|Implementation: Building and maintaining a script may be challenging.
Reliability: If there are table schema changes, data integrity could be an issue.
System impact: Data retrieved from source database, which can put an additional load on the system.
Enterprise databases store all changes in a transaction log for system recovery in the event of a crash. Every change users make to the data is written to the transaction logs. A log-based CDC solution reads the changes that go into the logs and pushes them to the destination data warehouse in real time.
Log-based CDC provides high reliability. The transaction logs exist to ensure that the database can recover to a consistent state so there are no missed changes. Additionally, log-based CDC is an asynchronous process. The transaction logs exist separately from the database records (which means the process has no impact on the source database transactions) and there is no need to write additional procedures that put more of a load on the system.
Log-based, continuous CDC operates with minimal latency. It monitors the changes in the transaction log, and ensures that those changes are streamed to the destination (or multiple destinations).
A drawback of log-based CDC is that log formats are proprietary, and many lack sufficient documentation. Another possible drawback is that transaction logs are archived frequently, and CDC software must read the logs before they are archived, or must be able to read the archived logs.
Triggers are software functions written to capture changes based on events. Most triggers run when changes are made to a table’s data, using SQL syntax such as “BEFORE UPDATE” or “AFTER INSERT.”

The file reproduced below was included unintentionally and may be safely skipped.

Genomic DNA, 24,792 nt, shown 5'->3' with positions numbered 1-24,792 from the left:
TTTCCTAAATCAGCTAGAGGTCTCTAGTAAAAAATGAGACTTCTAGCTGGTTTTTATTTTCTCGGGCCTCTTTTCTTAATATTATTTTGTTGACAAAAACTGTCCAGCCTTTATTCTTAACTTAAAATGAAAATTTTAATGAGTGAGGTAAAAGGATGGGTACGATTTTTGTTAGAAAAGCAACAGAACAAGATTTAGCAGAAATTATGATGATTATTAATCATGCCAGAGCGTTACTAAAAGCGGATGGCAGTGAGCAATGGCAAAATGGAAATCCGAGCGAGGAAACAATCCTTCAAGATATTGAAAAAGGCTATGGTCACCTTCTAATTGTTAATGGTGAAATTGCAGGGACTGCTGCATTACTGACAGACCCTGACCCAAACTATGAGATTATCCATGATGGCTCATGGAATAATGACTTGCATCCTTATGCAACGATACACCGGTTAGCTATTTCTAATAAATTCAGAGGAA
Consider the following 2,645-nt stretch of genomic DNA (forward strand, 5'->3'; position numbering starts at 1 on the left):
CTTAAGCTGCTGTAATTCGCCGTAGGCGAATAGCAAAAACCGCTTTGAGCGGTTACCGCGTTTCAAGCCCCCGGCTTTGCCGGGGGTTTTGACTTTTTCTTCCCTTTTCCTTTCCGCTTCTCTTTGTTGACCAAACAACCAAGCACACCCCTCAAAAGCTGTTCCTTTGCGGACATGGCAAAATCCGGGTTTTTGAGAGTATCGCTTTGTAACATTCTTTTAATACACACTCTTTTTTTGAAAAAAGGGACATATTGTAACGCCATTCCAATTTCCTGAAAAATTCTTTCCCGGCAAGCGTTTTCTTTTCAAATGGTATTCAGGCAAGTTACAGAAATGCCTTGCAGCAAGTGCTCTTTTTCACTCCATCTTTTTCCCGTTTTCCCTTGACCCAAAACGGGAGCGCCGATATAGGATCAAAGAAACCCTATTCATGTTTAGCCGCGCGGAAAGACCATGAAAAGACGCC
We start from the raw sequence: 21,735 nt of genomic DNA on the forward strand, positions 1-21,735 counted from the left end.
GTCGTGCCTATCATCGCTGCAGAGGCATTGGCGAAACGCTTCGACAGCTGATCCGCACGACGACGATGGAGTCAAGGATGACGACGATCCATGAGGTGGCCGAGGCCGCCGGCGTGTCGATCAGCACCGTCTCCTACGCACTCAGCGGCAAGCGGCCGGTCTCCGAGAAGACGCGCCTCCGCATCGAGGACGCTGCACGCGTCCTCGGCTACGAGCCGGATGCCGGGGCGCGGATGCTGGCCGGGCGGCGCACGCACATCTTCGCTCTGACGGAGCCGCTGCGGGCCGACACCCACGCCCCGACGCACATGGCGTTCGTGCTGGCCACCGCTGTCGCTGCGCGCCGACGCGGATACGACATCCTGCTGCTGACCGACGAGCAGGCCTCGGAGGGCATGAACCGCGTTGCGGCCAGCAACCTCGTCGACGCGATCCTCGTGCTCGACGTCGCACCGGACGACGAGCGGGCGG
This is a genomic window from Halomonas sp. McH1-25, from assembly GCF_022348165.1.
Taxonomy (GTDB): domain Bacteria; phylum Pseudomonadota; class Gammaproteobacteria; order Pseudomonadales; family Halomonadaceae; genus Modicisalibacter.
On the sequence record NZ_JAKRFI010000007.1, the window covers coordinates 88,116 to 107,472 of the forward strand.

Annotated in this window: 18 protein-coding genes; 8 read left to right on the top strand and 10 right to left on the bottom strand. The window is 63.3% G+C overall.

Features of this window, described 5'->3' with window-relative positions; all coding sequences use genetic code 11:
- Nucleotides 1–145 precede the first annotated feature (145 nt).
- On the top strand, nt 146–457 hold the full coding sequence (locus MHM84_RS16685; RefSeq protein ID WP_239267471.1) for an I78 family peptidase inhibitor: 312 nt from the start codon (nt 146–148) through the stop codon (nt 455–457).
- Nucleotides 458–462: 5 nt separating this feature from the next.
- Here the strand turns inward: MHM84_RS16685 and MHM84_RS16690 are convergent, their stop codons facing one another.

Triggers can impede performance because they run on the database while data changes are being made. With every transaction, changes are recorded in a separate table (as well as in the transaction log), so the system is slowed by the extra load of trigger-based capture.
Latency also may be an issue. At specified intervals, the CDC code retrieves the changes from the trigger tables, which puts a load on the system. Also, triggers must be defined for each table, which may impact operational resources if multiple tables must be replicated.
A developer can create a CDC solution at the application level that relies on a key field or fields to indicate that data in a row has changed. This might require changing the schema to add a datetime field to indicate when the record was created or updated, a version number, or a boolean status indicator.
In general, log-based continuous CDC is highly reliable. Capturing database changes with event-based triggers is mostly reliable and easy for a software engineer to set up. Writing a CDC script at the application level requires more development time than other techniques, and improper code could result in changes being misrecorded or not captured at all.
Stitch integrations require no coding, and Stitch supports CDC through binary log files in MySQL, PostgreSQL, and Oracle databases. The Stitch platform is reliable, extensible, and can support nearly any data source.